Hello folks -
I've got a shoot coming up that I'm locked into a poor-man's process situation. Nightime car interior. I know the T-Bar light spinning over the windshield gag and the pair of lights sliding side to side behind the car - even had someone tell me once about laying a lamp down by the side of the car facing straight up and having two grips throw a baseball through the light to fake something going past the car... Also had Matty Libatique suggest using a black silk in the back window - that works wonders.
I searched the CML archives already and read what little I found there, but haven't found that brilliant nugget yet.
Any other brilliant ideas? Tips? Things to watch out for? Anything you all could offer would be greatly appreciated.
I am NOT a fan of poor-man's process and would rather approach it with some good tools in my bag then go in with my pants around my proverbial ankles...
Director/Director of Photography
Los Angeles, CA
>Any other brilliant ideas? Tips? Things to watch out for? Anything you all >could offer would be greatly appreciated.
I remember reading an article about "Night on Earth," shot by one of my favourite DP's (Frederick Elmes), and I believe it said he surrounded the car with foam core and panned lights across them. That appeals to me greatly and I hope to try it some day. Instead of moving actual lights past the car you can simply pan them, and instead of getting a lot of specular hits going through frame you end up with a lot of moving soft shadows. That's not strictly what happens at night, since night exteriors are mostly lit by specular sources, but the contrast between the sources is so low that they do kind of blend together into a kind of soft pastiche.
He also had a 2k zip light on a hydraulic lift that would raise up in front of the car to simulate street lights. When it reached the top of its move an electrician would turn it off and reset it for the next move.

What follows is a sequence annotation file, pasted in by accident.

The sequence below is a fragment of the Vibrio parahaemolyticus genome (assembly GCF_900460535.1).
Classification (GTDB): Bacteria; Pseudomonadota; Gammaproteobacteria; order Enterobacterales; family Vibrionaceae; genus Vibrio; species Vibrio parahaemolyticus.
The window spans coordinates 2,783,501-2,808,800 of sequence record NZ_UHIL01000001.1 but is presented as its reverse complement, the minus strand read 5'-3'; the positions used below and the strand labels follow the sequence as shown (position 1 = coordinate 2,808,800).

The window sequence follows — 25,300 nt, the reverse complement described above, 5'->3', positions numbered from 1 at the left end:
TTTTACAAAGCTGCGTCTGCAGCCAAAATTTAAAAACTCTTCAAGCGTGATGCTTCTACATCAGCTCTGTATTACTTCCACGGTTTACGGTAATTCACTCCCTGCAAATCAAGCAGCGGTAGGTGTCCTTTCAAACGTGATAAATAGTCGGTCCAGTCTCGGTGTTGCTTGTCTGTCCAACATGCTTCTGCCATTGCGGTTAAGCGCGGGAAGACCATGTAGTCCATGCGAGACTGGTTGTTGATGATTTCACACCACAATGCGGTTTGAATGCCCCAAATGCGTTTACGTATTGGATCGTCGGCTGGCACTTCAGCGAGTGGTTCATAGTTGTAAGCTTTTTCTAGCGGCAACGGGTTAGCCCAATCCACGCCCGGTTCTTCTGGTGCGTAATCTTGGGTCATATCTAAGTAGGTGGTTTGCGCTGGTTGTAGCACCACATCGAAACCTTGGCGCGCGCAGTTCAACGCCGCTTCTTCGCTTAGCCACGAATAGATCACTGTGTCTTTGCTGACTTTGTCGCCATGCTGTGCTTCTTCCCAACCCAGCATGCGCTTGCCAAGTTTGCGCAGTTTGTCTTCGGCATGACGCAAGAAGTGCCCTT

Someone on CML recently pointed out to me that a great way to throw backgrounds out of focus is to shoot through Hampshire frost. You might put some of that on your back window and see what happens.
If anyone else has any better ideas, or if you'd like to correct my use of the word "pastiche", please chime in.
Art Adams, DP [film|hdtv|sdtv]
Mountain View, California - "Silicon Valley"
There are of course, much more experienced people on this list to give advice on your question, but why not check out these links for inspiration :
The best thing is the feeling of satisfaction of improvising something, even drawing from other people's experience and adding your own, plus the crew collaborating to come up with a good take...
I'm sure some gaffers will add a lot of ideas to the post
Have a great shoot,
John F. Babl
Art Adams wrote :
>the contrast between the sources is so low that they do kind of blend >together into a kind of soft pastiche.
Sticking with the French theme, how about, "mÃ©lange" ?
(I can see why you gravitate to the misuse of the word "pastiche" in this instance - I always find myself wanting to use the word "vacillate" to mean, 'easing the passage of'. *Quite*, *quite* wrong I know )
As for PMP, shooting hand-held even if the shot is essentially static (even if the camera is actually outside the car looking through an open window) helps. Adding a bit of intermittent 'pitch and roll' to mimic the movement of the car and bumps on the road looks pretty convincing (though you'll feel a bit silly if you're operating). Not a good idea if the shot is meant to be a hard mounted to the car looking through the front windshield though.